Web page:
At high levels of EMF, the shielding can become saturated and ineffective. It can then be better to move the shielding material back a few inches, or use another type of material better suited. Perhaps then use a sandwich, with a special high-radiation alloy on the inside and a more regular type material on the outside. Experiment.
Modifying Gasoline Powered Cars
It is possible to improve a gasoline-powered car in various ways, though they can never come near an old diesel vehicle in EMF reduction. Many electrically sensitive people do drive gasoline cars, and there can be good reasons to choose one over a diesel car, if the need for EMF reduction is modest.
First do all the modification mentioned in the introductory article, such as disconnect all unneeded circuits, etc. It does not make any sense at all to proceed with the following before that has all been tried.
Some high-frequency EMF reduction may be possible by inserting electronic EMI filters on the alternator, ignition coil and other components. Just don’t expect miracles. Such work should only be attempted by a competent person, like perhaps an open-minded auto mechanic who specializes in automotive electrical systems.
Some help can be found in the book “Interference Handbook” by William Orr and William Nelson, which dedicates a full chapter to vehicle noise suppression. This author has not actually experimented with the shown methods, and is skeptical that enough can be accomplished in a gasoline vehicle for it to be worthwhile. If you do succeed, I’d love to hear about it.
Other than that, perhaps try some shielding of offending components and perhaps consider degaussing the steel-belted tires.
A Non-electric Spark Plug
A company was developing a non-electric spark plug, called the SmartPlug. Installing it would allow disconnection of the ignition coil, and possibly the alternator, like on a diesel car. The company has currently abandoned the product; it was never developed into a sellable product. Each SmartPlug had to be custom fitted to the engine, but it did work. For further information see SmartPlugs.com or call 208-265-2723. (Serious calls only, please.)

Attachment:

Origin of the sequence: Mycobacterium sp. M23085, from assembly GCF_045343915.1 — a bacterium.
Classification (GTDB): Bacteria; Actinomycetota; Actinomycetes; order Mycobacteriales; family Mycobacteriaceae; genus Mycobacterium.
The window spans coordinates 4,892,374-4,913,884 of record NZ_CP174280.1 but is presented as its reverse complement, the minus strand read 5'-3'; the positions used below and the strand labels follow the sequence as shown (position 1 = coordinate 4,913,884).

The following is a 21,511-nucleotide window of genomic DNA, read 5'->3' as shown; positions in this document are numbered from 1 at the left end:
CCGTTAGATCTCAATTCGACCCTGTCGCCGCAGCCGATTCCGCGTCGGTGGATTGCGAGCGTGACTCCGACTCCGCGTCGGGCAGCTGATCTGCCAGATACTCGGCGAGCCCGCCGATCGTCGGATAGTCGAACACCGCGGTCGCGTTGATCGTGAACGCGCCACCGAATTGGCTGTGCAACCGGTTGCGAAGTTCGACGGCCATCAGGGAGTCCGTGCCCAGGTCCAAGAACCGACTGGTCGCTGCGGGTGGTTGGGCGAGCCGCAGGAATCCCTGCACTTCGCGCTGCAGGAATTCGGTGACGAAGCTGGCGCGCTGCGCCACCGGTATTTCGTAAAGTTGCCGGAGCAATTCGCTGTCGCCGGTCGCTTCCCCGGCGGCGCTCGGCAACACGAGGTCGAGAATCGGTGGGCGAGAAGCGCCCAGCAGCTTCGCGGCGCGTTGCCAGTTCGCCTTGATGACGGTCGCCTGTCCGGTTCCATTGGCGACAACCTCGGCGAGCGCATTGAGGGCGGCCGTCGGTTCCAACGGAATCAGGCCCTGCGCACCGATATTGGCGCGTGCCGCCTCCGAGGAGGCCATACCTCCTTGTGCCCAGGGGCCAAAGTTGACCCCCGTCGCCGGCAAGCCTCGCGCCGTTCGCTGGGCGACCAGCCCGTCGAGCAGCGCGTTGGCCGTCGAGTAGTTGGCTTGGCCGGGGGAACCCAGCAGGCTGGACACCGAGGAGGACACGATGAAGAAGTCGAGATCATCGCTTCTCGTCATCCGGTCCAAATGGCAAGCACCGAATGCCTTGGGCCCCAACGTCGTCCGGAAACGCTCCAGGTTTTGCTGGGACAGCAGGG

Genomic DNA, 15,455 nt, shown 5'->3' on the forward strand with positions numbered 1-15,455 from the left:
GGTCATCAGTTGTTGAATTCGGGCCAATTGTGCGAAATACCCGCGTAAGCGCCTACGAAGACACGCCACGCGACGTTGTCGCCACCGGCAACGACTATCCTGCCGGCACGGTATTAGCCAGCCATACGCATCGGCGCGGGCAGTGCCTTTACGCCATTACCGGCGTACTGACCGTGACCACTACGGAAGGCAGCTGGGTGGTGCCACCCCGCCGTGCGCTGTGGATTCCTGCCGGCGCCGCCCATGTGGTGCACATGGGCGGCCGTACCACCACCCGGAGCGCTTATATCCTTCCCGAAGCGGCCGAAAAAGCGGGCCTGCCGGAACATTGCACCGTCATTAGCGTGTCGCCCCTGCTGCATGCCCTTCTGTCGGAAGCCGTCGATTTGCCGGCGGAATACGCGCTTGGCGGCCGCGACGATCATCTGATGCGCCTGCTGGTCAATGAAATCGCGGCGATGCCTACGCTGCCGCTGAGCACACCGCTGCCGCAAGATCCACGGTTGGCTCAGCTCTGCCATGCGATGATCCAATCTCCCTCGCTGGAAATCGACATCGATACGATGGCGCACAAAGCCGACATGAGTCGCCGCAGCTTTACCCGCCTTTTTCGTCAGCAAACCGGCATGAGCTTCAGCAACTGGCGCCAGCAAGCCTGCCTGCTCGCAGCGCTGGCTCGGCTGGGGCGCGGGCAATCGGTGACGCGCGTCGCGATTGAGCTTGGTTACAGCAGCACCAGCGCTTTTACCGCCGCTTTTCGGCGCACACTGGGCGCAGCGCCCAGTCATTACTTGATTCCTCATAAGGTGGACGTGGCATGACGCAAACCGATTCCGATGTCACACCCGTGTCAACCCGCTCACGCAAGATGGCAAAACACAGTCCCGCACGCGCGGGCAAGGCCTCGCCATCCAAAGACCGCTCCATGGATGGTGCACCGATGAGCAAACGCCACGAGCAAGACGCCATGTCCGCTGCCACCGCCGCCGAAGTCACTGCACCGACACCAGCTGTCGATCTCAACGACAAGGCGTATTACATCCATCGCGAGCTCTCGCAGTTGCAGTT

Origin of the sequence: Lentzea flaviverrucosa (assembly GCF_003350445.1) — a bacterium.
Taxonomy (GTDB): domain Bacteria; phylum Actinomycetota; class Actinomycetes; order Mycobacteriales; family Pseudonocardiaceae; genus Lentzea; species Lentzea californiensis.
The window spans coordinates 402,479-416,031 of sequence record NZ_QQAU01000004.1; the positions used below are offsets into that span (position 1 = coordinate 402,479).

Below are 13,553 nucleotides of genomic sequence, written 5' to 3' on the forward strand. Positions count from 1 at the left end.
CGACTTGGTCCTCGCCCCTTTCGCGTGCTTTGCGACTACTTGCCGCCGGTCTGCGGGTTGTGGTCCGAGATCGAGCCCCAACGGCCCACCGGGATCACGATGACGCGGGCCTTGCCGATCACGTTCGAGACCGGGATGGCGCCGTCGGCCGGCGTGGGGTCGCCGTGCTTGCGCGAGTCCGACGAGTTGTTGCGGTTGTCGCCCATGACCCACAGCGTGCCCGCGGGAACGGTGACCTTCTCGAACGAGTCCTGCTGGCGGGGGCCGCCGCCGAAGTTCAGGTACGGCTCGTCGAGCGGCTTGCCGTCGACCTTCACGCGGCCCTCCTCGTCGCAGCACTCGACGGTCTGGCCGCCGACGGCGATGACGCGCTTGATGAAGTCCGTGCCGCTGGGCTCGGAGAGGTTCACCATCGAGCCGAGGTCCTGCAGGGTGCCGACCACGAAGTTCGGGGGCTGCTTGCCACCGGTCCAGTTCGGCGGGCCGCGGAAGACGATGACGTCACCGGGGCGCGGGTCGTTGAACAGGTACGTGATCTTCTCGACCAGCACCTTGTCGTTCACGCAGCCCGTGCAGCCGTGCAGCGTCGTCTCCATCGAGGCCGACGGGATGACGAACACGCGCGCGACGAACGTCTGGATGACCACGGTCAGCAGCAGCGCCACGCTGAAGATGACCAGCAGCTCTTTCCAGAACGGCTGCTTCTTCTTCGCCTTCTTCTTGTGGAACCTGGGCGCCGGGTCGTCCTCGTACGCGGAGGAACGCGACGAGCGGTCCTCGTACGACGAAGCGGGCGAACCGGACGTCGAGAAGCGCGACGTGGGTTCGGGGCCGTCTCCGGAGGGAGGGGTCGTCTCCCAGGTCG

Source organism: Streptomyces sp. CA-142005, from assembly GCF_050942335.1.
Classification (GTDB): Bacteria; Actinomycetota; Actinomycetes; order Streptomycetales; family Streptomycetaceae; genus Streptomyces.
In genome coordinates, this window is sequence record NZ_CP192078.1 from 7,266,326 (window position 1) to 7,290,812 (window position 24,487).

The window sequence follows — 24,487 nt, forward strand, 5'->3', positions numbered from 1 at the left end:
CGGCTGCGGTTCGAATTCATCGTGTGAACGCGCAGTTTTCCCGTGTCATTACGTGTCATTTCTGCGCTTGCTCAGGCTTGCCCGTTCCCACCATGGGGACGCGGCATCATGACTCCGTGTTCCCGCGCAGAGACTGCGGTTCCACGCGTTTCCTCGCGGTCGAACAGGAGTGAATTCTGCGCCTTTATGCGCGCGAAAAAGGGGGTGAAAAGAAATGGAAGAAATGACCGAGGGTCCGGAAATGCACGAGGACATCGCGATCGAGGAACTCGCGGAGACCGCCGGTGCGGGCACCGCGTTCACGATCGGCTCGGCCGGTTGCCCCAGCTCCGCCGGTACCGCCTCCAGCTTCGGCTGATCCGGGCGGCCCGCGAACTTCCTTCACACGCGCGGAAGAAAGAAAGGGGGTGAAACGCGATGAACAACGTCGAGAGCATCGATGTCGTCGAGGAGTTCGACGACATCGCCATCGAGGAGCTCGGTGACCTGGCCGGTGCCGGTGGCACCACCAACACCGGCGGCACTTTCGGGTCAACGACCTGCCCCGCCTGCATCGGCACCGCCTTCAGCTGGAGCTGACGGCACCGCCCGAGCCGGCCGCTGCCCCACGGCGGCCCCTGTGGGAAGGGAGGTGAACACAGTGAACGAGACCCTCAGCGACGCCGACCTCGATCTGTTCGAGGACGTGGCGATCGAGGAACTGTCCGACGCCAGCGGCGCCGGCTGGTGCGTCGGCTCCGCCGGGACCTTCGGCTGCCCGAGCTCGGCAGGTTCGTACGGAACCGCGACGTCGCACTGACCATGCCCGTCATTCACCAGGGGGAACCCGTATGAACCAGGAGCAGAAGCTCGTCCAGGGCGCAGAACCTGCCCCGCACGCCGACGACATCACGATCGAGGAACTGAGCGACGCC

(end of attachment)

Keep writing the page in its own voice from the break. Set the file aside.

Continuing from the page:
Modifying Diesel Cars
The focus in the following is modification of pre-1986 Mercedes diesel cars, but this can also be used as a guide for other makes and models. The Mercedes cars from the early 1980’s are a good choice for several reasons, including:
• They were built very well
• They have mechanical fuel injectors and fuel pump
• There are no anti-lock brakes
• The transmission is completely non-electrical
• The cars and their parts are widely available
The simple modifications mentioned in the introductory article should be done before proceeding, such as disconnecting all unneeded circuits. These following modifications require some level of technical expertise. An open-minded mechanic may be a good choice.
This device sits at the front-right side of the engine on the Mercedes cars, and generates a lot of EMF as it spins around.
There are unoriginal replacement versions available from auto parts stores, such as AutoZone, which are designed differently, and just happen to emit less EMF.
The more effective method is to disconnect the alternator, so it no longer charges the battery, or only does so intermittently. The alternator cannot simply be physically removed, as it is needed to tighten the fan belt on the engine.
A switch could be installed to turn the alternator on from the dash board. This requires modifying the alternator to use an external regulator, rather than the one built into it. If the internal one is used, the alternator will simply start generating power at higher rpm’s on its own (it starts “self-exciting” at around 3500 rpm’s.)
It is important not to engage the alternator with such a switch while the engine is running, as the resulting surge will eventually ruin the alternator.
If disconnecting the alternator completely, it is important to remove both wires going to the alternator. The thin wire provides the current to the regulator, while the thicker wire sends current to the battery. With the thicker wire connected, the self-excitation mentioned above will simply happen at higher engine speeds, and nothing had been gained.
It is possible to run off the battery in these cars, as they need very little electricity to run. The driver must be aware of this, and refrain from using power-hungry features such as headlights, the defroster and the air conditioner, or at least do so very sparingly.
It can also be helpful to turn off unneeded circuits, such as the central locking system, and remove some of the light bulbs, like those under the doors.
The rear brake lights consume a lot of electricity, so it is best to turn the transmission to “neutral” or “park” when sitting for longer periods.